Here’s how I think people might better understand what you’re saying:
    ‘If you eat the same thing every day, you increase your exposure to the specific plant and synthetic pesticides that are most common to that food.’
    This holds true for organic and conventional. The point I was making is that even in varying the diet, your risk of exposure is less from an organic diet than from a conventional diet. A varied organic diet will reduce your risk of exposure to pesticides as well as the risk that you’ll be negatively impacted by the pesticides that you’re exposed to – including natural pesticides. A varied conventional diet will reduce your risk of ingesting too much of any one kind of pesticide.
    My original point (from my comment) was:
    “eating organic will help to limit pesticide exposure.” and
    “Pediatricians recommend limiting children’s exposure
    as much as possible, noting that diet is perhaps the main route of
    exposure.” and
    are concerned about this because small children are the most vulnerable
    to the negative effects (they eat the most for their body weight and
    are developing).”
    I offered my viewpoint on this as a counterpoint to some of the combative comments that were made earlier. I think parents ought to be able to make an informed choice. And I don’t think anyone ought to be belittled, no matter what their choice.
    I appreciate you taking the time to make sure I understood what you were saying. Please let me know if what I’m saying is unclear.

  99. Mlema, “GMOs are necessary to feed the world.” is a gross oversimplification and anyone who says that is engaging in propaganda, not education. It would be more reasonable to say “The GMO technology can help to feed the world” or even “Without GMO technology it will be more challenging to meet the world’s food requirements.” More generally, it would be much better if the whole relationship between GMOs and food security was discussed in detail, with specifics, and with the right balance between pros and cons. I don’t have any use for propaganda.
    That being said, the general tendency of your comments on Biofortified has been very critical or skeptical of GMO technology. As long as your comments are based on honesty, which I think is the case, they are valuable and welcome. But there is, out there, a much much larger body of anti-GMO propaganda, some of it so dishonest and even hate-provoking that I find it very strange that you seem to think that such mild propaganda as “GMOs are necessary to feed the world.” deserves so much of your attention.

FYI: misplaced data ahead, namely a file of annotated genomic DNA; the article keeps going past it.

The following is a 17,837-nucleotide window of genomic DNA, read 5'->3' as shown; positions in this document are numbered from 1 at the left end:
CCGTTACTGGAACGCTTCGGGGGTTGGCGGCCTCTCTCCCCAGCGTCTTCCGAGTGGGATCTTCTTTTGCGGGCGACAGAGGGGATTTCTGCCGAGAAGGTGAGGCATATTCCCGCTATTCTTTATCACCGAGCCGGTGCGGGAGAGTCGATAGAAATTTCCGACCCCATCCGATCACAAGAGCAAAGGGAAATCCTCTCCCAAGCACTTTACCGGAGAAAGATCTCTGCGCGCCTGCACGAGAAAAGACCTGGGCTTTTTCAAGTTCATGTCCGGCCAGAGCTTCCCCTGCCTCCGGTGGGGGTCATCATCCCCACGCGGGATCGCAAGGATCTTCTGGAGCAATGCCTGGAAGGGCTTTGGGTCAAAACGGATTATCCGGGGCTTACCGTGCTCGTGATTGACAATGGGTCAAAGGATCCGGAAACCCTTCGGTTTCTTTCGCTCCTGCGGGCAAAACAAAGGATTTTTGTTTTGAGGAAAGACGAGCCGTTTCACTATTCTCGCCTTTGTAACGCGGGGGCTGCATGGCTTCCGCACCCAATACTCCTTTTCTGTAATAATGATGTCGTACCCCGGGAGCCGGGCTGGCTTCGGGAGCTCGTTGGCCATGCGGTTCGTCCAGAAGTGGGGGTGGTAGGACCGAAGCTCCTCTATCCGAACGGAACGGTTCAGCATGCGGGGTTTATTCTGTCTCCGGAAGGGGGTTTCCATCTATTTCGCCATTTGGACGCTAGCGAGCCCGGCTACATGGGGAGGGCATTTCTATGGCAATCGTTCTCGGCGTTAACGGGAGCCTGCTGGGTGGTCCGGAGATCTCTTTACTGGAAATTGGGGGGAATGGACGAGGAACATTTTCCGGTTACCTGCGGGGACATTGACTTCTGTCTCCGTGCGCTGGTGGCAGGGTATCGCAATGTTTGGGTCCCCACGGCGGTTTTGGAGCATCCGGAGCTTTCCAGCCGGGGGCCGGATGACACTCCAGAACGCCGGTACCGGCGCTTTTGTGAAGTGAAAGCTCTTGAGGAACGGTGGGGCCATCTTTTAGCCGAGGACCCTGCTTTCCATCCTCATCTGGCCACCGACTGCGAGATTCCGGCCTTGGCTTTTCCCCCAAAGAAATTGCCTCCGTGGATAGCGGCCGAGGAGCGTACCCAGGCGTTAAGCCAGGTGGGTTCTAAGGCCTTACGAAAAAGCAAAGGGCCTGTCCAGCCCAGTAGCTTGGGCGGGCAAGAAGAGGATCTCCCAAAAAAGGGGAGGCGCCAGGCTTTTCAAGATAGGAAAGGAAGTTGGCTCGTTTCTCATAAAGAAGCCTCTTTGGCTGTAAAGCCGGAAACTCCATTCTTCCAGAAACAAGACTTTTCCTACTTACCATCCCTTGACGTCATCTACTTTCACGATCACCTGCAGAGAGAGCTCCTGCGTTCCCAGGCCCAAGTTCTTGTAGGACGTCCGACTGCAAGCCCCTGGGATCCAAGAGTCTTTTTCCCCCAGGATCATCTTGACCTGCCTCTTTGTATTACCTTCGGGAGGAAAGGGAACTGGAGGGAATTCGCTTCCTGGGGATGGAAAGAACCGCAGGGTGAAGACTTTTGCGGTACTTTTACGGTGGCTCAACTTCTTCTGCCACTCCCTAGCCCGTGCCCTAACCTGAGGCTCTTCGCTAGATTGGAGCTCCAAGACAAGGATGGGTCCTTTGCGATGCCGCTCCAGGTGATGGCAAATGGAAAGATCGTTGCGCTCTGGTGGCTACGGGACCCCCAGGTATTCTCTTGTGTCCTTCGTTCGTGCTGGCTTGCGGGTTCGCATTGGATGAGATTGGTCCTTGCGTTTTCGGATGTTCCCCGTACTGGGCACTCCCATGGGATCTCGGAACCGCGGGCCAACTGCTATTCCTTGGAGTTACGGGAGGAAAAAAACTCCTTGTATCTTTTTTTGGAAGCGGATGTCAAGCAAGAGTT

100. Dominick, I know a lot of organic farmers that minimize any use of pesticides at all. Yes, some companion planting techniques employ growing plants that contain chemical compounds that were developed by the plant to repel certain insects, interspersing these resent plants within the desired crop species, but I doubt that this results in any significant amount of chemical residues in the desired crop that could be considered as any pathogenic threat. Yes, some of these farmers might occasionally employ ‘safer-soap’ or nicotine tea to repel or kill aphids and such pest infestations, but those are rarely used by any of the farmers that I know. I have heard of a few times where BT has been used only very reluctantly by a couple of these farmers… but that was two or three times in fifteen years, and only for a particularly nasty episodic infestation of a particular pest. None of these treatments by organic farmers I know have been anywhere of the scale of massive preventive chemical dispersals commonly seen when driving through heavy agricultural areas heavily sprayed with pesticides on a regular basis. IPM is primary to organic farmers as a rule IMHO. This results in a very significant difference in local breastmilk pesticide residue contaminant difference between each of these different agricultural ‘best management practices’ types of treatment. I’ll gladly take my chances living in predominantly organic production areas as opposed to the general AG industry farm areas. Just my personal belief.